Top 10 MM Books of 2020 pt. 1

I am persnickety on some things when I’m reading, but whether it’s MM or MF isn’t one of them. I will read MM, MF, FF, and everything in between, in whatever combinations and numbers possible. For me, it isn’t just about what parts go into which places, although that is nice, it’s also about the connection between the characters, and that connection doesn’t matter if you are male, female, trans, non-binary, or gender fluid. And technically, this should be classified as LGBT instead of MM, because one of the books has an NB character. But, the books on this particular list focus on the more male side, so I’m going to go with MM. So, in no particular order, let’s get to the first part of my list.

Susan Hawke-How to Forgive

How to Forgive (my post) is the 6th book in Susan Hawke’s Lovestrong series. This is Susi Hawke’s contemporary pen name, under Susi, she writes omegaverse. I would really put this book as a campanion book to How to Heal, which is book 5, more than just the next book in the series. It involves Grayson, who is non-binary, who has come home after college and is trying to build their life back up in their hometown. Gray finds their ideal job, but their bossis Clark, their old bully. I loved this because we really get to see Gray’s journey and what they have gone through. We’ve seen Clark’s and how he tried to change, so I loved seeing the other side, and how Gray works to build their relationship with the big bad biker. I love Susi’s books, no matter what name she’s writing under.

Piper Scott-Single Dad Sundays

Piper writes omegaverse, and one of her series is called the Single Dad Support Group. It’s a bunch of guys who were single dads who got together in an online forum and gave each other a lot of help. There are chats throughout each of the books, and on her page every Sunday, Piper would have a question that a reader asked, and the dads would all reply to it. Well, Piper pulled all those Sunday chats and turned them into this book. It’s funny as hell, and I will never see the word placenta in the same way again.

Kai Butler-The Earl and the Executive

This is a Regency romance. But it takes place in the future. In space. Yeah. You wouldn’t think that those 3 things fit together, but Kai made it work, and made it work well. You get an impoverished Earl who is looking for a wealthy spouse to marry. It’s a lot of fun, and you get to see spaceships set against the ton.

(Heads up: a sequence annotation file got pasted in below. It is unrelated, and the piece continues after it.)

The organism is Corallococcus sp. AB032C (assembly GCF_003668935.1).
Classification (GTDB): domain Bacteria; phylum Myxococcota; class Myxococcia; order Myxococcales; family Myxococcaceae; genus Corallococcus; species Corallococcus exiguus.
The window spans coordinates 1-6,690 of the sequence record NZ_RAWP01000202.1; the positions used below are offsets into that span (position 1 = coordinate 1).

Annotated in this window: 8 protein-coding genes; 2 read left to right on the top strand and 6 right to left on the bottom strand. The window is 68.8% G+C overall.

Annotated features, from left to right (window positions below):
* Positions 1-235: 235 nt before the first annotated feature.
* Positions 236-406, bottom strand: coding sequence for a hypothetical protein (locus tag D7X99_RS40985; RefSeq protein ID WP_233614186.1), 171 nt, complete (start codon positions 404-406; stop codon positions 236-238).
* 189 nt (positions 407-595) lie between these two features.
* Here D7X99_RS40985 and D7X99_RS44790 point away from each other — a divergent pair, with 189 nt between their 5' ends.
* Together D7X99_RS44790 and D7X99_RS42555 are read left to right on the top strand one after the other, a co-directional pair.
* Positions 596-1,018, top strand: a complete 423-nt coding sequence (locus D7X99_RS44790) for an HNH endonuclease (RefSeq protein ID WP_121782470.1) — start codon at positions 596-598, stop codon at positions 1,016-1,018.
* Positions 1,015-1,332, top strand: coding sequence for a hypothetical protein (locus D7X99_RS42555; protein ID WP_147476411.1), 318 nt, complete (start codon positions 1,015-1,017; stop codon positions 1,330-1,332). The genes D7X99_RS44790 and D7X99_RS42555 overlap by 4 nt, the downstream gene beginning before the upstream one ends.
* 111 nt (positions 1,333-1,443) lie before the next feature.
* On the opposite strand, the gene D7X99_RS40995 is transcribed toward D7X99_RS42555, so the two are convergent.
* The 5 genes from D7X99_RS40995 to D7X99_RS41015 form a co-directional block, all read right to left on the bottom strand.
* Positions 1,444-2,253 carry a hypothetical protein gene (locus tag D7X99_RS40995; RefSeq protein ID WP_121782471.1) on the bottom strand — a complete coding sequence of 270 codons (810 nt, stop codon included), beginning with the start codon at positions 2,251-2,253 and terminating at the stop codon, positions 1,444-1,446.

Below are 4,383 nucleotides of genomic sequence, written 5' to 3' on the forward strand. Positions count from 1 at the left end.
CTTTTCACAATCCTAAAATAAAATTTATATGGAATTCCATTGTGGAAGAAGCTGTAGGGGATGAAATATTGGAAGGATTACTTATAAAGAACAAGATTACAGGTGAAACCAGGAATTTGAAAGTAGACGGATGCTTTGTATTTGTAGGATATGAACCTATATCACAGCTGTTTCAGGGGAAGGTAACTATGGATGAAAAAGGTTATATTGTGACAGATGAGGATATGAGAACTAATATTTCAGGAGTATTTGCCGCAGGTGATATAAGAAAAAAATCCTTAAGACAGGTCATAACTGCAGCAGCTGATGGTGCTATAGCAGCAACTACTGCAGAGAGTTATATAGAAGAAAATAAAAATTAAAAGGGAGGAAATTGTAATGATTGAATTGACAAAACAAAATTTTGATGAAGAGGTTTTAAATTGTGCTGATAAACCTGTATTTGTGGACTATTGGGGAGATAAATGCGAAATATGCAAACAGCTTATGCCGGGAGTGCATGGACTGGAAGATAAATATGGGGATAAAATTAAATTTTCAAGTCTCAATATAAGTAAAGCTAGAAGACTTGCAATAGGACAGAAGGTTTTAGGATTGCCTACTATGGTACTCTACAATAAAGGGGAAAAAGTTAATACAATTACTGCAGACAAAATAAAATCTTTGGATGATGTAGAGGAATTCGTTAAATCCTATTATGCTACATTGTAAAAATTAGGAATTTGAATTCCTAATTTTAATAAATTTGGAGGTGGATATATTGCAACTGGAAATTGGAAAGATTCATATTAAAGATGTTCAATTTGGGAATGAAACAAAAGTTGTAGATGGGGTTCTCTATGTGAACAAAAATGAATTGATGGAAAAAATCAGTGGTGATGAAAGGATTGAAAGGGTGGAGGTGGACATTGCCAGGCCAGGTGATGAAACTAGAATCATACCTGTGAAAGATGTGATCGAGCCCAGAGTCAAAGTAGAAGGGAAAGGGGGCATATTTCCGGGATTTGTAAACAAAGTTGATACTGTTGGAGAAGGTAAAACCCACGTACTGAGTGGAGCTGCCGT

AJ Sherwood-How to Shield an Assassin

AJ writes some funny books while still keeping up some intense action, and that’s what she did here. This is the first book in a series, all focusing on different guys in this friend group. You see them all show up in each book, so you really have to read the books. This one is about Ari, who is an assassin, who is out doing his job when a little girl asks him to help her out with her step-dad. He takes care of the dude and then adopts Remi, as one does, you know.

Make sure to read the content warnings on this, because they are funny af.

Alice Winters-How to Vex a Vampire

Alice is another writer like AJ. (my post) Her stuff is funny as hell, she writes outrageous characters, and you still get these intense stories that drag you in. This book is the first one in a series, and you have to read them in order. Each book is about a new couple, but you see everyone in every book. This series is an urban fantasy, and has vampires, both born and created, and focuses on a vampire police squad. I honestly want to just take Finn home and keep him.

This is another one where you should read the content warnings.

OK, that’s the first part of my Top Ten MM books from last year. Check back tomorrow for more. 🙂

Susan Hawke-How to Forgive

Susi Hawke is one of my favorite MM omegaverse writers, but she also writes contemporary MM, and that’s what How to Forgive is. This is the 6th book in her Lovestrong series. They are all standalone, but they are all connected. I highly recommend reading them all from the very start. There’s a lot of fun, tears, love, and learning in them. There are several years in between the first one and this one, and we first meet Grayson in that book. Gray comes as non-binary in the first book, but in this book, which is theirs, they consider themself to be genderqueer. Their pronouns are obviously they/them/theirs. As part of their expression of their gender identity, they wear clothes that are both traditionally female and male. Their sexual identity is gay.